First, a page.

A prospective study of tobacco and alcohol use as risk factors for pharyngeal carcinomas in Singapore Chinese

Authors

  • Jeppe T. Friborg MD, PhD,

    Corresponding author
    1. The Cancer Center, University of Minnesota, Minneapolis, Minnesota
    2. Department of Epidemiology Research, Danish Epidemiology Science Center, Statens Serum Institute, Copenhagen, Denmark
    • Department of Epidemiology Research, Statens Serum Institute, Artillerivej 5, 2300 Copenhagen S, Denmark
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    • Fax: (011) 45-3268-3165

  • Jian-Min Yuan MD, PhD,

    1. The Cancer Center, University of Minnesota, Minneapolis, Minnesota
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  • Renwei Wang MD, MS,

    1. The Cancer Center, University of Minnesota, Minneapolis, Minnesota
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  • Woon-Puay Koh MBBS, PhD,

    1. Department of Community, Occupational and Family Medicine, Yong Loo Lin School of Medicine, National University of Singapore, Singapore
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  • Hin-Peng Lee MBBS,

    1. Department of Community, Occupational and Family Medicine, Yong Loo Lin School of Medicine, National University of Singapore, Singapore
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  • Mimi C. Yu PhD

    1. The Cancer Center, University of Minnesota, Minneapolis, Minnesota
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Abstract

BACKGROUND

Nasopharyngeal carcinoma (NPC) is a rare disease in most populations; however, in areas of Southeast Asia and North Africa and in the Arctic, undifferentiated NPC is the most frequent pharyngeal malignancy. Although smoking and alcohol have been established firmly as synergistic risk factors for other pharyngeal carcinomas, previous studies on the association between these risk factors and NPC have not been consistent. Therefore, the authors analyzed this relation in a cohort of Singapore Chinese, which is a population with a high incidence of NPC.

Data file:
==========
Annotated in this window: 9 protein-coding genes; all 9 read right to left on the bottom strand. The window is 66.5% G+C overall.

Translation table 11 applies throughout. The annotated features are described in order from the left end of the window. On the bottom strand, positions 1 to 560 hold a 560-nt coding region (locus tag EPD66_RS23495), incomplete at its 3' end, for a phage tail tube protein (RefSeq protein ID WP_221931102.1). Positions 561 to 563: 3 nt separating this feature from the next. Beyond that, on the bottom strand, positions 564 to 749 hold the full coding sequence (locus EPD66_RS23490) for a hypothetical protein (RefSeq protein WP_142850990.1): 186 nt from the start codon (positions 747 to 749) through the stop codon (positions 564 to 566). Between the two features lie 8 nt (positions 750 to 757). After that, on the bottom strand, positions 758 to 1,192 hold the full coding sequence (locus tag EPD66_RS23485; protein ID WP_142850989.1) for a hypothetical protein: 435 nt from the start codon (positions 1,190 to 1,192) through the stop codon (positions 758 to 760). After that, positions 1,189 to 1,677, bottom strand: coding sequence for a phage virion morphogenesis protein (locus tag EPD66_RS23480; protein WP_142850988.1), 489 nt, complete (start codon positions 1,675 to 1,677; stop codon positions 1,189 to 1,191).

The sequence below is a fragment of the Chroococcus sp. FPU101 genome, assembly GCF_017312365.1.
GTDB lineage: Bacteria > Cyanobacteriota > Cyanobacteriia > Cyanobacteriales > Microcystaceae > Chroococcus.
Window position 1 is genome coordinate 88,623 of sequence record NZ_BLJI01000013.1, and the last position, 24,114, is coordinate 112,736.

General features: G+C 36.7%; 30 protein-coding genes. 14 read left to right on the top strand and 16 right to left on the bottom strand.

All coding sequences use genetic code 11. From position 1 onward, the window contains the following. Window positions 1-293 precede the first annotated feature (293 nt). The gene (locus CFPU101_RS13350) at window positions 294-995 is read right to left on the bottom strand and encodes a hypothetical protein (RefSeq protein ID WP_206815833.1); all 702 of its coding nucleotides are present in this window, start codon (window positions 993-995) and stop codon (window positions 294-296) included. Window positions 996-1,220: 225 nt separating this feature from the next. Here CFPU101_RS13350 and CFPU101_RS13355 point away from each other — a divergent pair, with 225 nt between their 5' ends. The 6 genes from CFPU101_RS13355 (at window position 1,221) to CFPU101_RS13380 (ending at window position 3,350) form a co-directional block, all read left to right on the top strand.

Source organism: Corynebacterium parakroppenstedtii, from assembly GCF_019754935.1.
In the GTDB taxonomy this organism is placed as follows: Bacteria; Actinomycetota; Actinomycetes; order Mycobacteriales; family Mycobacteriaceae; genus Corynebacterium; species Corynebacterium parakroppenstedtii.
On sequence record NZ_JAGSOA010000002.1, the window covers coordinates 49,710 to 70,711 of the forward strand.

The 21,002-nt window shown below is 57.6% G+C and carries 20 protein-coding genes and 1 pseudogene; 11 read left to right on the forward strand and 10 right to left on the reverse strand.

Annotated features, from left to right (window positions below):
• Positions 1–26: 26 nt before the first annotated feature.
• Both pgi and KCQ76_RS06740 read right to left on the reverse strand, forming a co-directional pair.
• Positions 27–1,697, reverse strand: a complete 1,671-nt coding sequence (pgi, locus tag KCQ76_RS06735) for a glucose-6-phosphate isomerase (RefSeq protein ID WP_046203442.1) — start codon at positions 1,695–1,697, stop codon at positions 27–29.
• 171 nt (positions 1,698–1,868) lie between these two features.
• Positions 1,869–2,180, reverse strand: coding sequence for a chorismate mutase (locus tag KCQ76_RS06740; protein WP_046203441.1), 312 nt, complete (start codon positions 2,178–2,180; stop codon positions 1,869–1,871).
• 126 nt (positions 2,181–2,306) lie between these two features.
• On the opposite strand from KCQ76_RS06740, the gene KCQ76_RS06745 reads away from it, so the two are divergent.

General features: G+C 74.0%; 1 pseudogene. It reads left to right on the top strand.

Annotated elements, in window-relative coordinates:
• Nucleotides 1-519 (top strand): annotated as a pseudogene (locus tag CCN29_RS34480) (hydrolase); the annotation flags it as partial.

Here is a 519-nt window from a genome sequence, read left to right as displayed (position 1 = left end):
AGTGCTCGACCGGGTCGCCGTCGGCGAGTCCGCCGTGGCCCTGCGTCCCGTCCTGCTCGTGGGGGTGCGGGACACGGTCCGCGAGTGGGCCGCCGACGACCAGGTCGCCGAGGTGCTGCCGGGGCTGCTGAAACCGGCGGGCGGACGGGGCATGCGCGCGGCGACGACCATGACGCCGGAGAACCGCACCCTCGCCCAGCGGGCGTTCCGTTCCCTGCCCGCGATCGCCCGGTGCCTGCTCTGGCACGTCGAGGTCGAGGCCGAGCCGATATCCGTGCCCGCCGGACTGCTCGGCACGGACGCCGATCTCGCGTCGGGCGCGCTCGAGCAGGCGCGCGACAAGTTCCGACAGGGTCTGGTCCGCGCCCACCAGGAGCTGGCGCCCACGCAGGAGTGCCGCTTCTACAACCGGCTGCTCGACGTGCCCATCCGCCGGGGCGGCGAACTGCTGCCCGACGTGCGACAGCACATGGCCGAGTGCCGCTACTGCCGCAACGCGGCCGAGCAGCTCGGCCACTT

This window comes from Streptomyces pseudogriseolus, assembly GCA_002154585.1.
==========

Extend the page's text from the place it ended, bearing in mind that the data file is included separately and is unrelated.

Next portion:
METHODS

From 1993 to 1998, a population-based cohort of 61,320 Singapore Chinese ages 45 years to 74 years who were free of cancer completed a comprehensive interview on living conditions and dietary and lifestyle factors. By linkage to Singapore population-based registries, the cohort was followed through 2005, and cancer occurrence was determined. The relative risk of NPC and other oropharyngeal carcinomas in the cohort was investigated by using a Cox proportional hazards model.

RESULTS

In total, 173 NPCs and 75 other oropharyngeal carcinomas were observed during 601,879 person-years of follow-up. Smoking for >40 years was associated with a doubled risk of NPC (relative risk, 2.0; 95% confidence interval, 1.2–3.3), whereas smoking intensity, age at smoking initiation, and alcohol consumption were not associated with NPC risk. In contrast, smoking duration, smoking intensity, age at smoking initiation, and alcohol consumption all were associated with an increased risk of other oropharyngeal carcinoma (P for trend, <.0001).

CONCLUSIONS

Smoking and alcohol influenced the risk of NPC and other oropharyngeal carcinomas differently in a high-incidence NPC population. Long-term smoking was a risk factor for NPC, but alcohol consumption was not. Cancer 2007. © 2007 American Cancer Society.

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